countenance, with her hands. -.
"A re vou Wilhelm S 's datizh
ter?" asked the young man. coldly,
alter a pause. "
1 "1 am," answered' the maiden,
timidly. i
"And who and where I. that
other to whom, as yon told me at
parting, your life beiouged V '
That other is my faiher." an
swered tho young girl, looking up
to the young man, With a glance
that spoke the tenders! love.
With, lightning quickness' the
truth dawned upon him; the scale
fell from hi eyes ; suddenly all
wa clear. Speechlessly he rushed
to Bertha, took her in hi arms,
pressed her to hi bosom. -'
"Come to yonr father," he falter-ed,-to
the mrprlHd girl. '
"My father? Oh, God I Ifoot.
Where is he? He ha been out all
night, I have watched for him la
tear the whole night through."
"Yonr father is wved ; he wia
with me," was Carl' answer. aJ ha
hurried the yonng girl out ant
through the street, to the arm. of
her father. " ' v-
A fortnight later, in the midst of
thegreatnest of splendor, the mar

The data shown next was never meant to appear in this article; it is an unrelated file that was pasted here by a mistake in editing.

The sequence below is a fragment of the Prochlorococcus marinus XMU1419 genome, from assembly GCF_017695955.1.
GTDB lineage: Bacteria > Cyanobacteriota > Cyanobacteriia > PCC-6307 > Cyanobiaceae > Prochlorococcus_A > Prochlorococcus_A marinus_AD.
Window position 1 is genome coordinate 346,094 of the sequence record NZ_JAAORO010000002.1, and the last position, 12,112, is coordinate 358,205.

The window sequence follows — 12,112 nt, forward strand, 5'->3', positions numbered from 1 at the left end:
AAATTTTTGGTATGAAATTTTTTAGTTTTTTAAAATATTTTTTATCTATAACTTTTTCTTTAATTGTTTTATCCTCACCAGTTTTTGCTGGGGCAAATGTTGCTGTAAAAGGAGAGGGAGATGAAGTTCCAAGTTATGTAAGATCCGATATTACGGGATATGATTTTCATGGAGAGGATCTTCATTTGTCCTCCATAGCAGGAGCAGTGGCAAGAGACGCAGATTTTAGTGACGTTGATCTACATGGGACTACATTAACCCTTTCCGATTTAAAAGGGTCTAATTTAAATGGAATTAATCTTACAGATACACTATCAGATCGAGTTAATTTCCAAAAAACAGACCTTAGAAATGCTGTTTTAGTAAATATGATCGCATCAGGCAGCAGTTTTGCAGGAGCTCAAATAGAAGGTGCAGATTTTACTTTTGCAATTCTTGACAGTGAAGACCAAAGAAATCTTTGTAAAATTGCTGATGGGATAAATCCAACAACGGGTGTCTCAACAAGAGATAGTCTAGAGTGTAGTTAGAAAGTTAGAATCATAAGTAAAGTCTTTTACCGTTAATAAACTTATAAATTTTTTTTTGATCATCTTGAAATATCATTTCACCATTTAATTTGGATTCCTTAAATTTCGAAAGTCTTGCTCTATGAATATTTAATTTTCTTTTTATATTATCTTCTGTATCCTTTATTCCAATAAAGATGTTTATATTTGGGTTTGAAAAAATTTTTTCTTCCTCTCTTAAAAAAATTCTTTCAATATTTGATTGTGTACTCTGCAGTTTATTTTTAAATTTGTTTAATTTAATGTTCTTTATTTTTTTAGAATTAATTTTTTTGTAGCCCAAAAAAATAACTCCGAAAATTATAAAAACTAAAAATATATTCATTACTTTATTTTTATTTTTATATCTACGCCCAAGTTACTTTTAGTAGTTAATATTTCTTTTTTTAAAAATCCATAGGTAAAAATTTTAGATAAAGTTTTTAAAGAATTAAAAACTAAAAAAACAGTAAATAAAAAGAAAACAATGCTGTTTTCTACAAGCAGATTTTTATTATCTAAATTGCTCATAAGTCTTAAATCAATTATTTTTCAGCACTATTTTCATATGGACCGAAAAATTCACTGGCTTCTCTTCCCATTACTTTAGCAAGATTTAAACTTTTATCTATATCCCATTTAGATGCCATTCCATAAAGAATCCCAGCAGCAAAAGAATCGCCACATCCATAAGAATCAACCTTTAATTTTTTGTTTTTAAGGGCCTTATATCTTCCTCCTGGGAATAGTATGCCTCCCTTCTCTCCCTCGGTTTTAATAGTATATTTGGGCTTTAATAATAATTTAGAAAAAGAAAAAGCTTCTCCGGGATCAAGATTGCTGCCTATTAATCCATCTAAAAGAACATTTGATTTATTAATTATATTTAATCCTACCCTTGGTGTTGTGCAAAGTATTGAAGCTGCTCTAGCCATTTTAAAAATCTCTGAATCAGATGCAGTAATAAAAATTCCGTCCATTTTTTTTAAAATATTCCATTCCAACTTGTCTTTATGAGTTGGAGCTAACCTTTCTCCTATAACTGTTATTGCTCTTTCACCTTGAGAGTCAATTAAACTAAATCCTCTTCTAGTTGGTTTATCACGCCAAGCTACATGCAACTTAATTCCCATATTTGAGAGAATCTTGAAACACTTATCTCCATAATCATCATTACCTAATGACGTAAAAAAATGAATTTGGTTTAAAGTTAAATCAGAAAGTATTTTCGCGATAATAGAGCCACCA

riage ofthe rich yonng banker
Carl T , to Bertha S -, took
place; '"' - - " -:
- 1 i -.
A Psrmos to thi City Fatiiiu.
Dear Dad j We preeo,t the follow
ing solemn .spiratioai a the quia
teecenee of our heart profotmlest
sentiments. The expression come
from a recently arrived Germaa
friend of our, ainl wt commend to
your consideration hi. agitated
pheelink.. "Ter lsh eln tamipad
blacc in de iltcralk In der Yasa
ingtone .treet vot nicin Irani and I
vant him fix quick at vonst.' Ef
dey don fix him Hani and I fall
tome more down and hurts, our
telve .0 pad ash never vas,' and
den ve ihwar, cot lam te city bee
pie., vy dey no keep, ta tsm vallc
like oder placet? I visa doy all
wa. In
The Natchez Democrat .ays . Wa
regret to announce the death of
Col. Martia Eurke.lato of St.Lo'ilt.
Col. Burke, commanded the 1st
Missouri Regiment, . In Eowen.
Brigade of gallant Miesonrkti, 0.
S. A., .0 distinguished In the opera-
lions around Vicksburg, in li 03.
-. . .
Tho editor of tho Memphis Ava-
lancheiliouldbe scalpo.! aiui .up.
plied with some res-peeHblo brains
so tho Boston Post think
The Southern .L.uriiat ei
ment, ot lii,. ' .kn, I n
pUILL.l-i J Lv T. In. ),
Oce f t r ,-.
the P" ' ''ti ("', r
In lis hicad. A e Wi.,j 1
prc tutors abiimlu.t t